The Spectator

Portrait of the Week – 8 February 2003

A speedy round-up of the week's news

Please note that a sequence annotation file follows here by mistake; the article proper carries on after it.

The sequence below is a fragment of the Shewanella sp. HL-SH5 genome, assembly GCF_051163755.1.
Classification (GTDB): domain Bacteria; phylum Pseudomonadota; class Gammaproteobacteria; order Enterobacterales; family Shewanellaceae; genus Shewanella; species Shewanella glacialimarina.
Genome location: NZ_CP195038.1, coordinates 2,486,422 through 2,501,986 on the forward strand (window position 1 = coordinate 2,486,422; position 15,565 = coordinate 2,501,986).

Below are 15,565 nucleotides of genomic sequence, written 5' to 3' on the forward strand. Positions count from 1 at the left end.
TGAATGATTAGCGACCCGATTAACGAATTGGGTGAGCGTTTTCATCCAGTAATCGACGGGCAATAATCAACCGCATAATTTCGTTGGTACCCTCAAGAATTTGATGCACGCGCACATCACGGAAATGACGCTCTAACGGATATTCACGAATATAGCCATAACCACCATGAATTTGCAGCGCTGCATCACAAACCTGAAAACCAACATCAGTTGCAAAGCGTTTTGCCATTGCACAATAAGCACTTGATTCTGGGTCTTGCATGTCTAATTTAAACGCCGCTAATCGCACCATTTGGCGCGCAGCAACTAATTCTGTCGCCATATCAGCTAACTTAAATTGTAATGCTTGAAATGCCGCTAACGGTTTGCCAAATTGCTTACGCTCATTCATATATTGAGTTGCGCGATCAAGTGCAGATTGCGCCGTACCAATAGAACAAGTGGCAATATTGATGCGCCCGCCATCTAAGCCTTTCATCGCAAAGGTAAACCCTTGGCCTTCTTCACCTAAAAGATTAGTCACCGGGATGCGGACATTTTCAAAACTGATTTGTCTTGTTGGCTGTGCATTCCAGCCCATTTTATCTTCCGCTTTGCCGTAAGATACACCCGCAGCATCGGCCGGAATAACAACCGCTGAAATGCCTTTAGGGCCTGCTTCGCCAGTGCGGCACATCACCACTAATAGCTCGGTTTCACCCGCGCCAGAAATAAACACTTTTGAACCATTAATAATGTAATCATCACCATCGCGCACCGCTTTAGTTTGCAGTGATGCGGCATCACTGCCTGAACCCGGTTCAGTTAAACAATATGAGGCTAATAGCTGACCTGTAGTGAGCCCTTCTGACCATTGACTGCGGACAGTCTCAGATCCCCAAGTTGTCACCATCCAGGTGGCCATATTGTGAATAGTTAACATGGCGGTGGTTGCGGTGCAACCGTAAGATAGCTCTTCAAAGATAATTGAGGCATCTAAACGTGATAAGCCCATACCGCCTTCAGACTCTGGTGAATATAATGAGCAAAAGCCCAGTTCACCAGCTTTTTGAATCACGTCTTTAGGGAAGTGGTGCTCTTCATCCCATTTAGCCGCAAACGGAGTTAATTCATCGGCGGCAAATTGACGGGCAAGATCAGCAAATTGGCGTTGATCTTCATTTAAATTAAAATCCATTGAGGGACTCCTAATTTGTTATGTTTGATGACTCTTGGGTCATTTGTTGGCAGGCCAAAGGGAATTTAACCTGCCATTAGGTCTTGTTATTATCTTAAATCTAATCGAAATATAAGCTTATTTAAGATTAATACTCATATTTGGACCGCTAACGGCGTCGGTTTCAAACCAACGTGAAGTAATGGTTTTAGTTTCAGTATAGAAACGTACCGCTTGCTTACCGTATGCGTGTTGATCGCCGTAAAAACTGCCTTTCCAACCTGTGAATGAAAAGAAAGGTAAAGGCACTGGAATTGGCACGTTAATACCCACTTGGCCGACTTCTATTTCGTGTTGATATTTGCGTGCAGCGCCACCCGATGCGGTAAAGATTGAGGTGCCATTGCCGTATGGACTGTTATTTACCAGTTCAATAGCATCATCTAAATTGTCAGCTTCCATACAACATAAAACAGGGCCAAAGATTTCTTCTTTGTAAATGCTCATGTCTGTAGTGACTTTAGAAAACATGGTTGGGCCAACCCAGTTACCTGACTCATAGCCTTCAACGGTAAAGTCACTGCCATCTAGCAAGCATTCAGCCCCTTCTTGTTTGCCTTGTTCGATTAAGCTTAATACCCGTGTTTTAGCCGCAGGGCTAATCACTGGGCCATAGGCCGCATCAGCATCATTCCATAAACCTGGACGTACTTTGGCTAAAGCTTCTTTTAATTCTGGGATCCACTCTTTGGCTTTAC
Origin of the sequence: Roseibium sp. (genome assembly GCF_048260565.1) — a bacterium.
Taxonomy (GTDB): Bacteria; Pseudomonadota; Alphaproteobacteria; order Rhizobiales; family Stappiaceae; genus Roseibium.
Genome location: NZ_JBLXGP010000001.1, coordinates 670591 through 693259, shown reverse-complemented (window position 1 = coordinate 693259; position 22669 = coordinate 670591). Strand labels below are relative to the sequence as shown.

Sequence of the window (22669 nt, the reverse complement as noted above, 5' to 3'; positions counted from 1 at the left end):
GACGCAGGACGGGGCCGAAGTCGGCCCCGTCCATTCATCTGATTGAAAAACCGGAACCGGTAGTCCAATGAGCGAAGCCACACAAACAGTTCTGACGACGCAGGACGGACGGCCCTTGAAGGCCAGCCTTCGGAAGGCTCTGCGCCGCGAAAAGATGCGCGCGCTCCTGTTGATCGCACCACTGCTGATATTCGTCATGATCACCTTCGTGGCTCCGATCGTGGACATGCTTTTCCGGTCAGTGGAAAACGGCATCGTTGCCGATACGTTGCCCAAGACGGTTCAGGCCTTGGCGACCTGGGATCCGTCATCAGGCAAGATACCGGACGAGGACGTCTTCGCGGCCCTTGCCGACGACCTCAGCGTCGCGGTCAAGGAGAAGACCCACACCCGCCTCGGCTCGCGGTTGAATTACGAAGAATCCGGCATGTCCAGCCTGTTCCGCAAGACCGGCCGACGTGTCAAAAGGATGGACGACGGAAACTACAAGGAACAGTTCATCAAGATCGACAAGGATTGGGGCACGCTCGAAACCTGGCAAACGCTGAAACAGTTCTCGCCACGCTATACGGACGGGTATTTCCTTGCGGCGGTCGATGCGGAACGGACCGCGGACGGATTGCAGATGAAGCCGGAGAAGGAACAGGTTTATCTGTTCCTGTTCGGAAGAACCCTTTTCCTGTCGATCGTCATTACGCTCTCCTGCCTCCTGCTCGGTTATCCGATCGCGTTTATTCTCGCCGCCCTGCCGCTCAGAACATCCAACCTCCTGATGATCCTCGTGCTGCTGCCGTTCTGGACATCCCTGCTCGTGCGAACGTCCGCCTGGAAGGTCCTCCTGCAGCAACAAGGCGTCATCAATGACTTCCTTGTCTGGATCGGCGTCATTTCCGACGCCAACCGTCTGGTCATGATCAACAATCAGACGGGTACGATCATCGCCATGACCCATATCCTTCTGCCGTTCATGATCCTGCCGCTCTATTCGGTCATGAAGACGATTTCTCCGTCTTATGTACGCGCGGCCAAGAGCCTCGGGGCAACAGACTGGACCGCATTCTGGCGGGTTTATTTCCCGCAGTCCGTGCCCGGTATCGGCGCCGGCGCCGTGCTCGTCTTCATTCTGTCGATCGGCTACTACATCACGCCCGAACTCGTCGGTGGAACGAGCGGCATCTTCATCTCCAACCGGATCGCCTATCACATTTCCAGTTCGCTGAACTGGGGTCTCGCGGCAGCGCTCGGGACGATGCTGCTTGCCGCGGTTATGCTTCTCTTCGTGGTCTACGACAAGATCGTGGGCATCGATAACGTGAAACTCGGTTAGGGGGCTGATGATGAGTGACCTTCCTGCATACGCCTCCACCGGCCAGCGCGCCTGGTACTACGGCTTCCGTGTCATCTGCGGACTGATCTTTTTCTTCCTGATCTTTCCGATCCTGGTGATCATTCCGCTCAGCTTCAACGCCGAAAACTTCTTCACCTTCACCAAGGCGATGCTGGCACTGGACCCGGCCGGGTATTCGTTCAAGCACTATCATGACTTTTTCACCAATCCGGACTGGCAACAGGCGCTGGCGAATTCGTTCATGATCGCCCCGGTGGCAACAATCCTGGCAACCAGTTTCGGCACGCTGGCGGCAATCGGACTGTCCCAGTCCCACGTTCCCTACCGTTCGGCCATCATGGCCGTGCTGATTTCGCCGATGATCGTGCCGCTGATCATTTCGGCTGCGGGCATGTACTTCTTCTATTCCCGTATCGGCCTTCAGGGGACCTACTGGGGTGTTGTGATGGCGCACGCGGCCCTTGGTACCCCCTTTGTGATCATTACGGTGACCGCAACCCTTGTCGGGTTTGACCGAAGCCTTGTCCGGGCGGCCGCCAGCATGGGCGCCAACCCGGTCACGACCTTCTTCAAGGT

Mr Tony Blair, the Prime Minister, returning from a meeting at the White House with President George Bush of the United States, said, ‘I believe there will be a second resolution,’ referring to a further United Nations Security Council vote for action against Iraq, the advisability of which he had tried to convince Mr Bush. Mr Blair then flew off to Paris to try, with little apparent success, to persuade President Jacques Chirac to back a new UN resolution; he took with him four Cabinet ministers – the secretaries of state for the home and foreign departments, for defence and for education – as well as Sir Michael Boyce, the Chief of the Defence Staff. Meanwhile the Commons voted against all seven ways presented to them in which the Lords might in future be constituted, including total appointment, favoured by Mr Blair, and full election, favoured by Mr Robin Cook, leader of the House. The Lords voted for appointment only. John Gregg, a self-styled brigadier of the Ulster Defence Association, was shot dead along with a fellow UDA member, Robert Carson. Gregg had resisted attempts by Johnny ‘Mad Dog’ Adair, who is in prison, to become supreme commander of the terrorist group; members of the UDA under the name of the Red Hand Defenders said they had committed the murder. The Charity Commission banned Mr Abu Hamza from speaking at the Finsbury Park Mosque, which is run by the charitable North London Central Mosque Trust. The traditionally minded Anglican group Forward in Faith said that it had the interest of Dr Rowan Williams, the Archbishop of Canterbury, in its proposal to turn opponents of ordained women into a third province of the Church of England. No one would take responsibility for the paralysis of the road system in south-east England after a brief snowfall; hundreds of drivers on the M11 had been trapped overnight.

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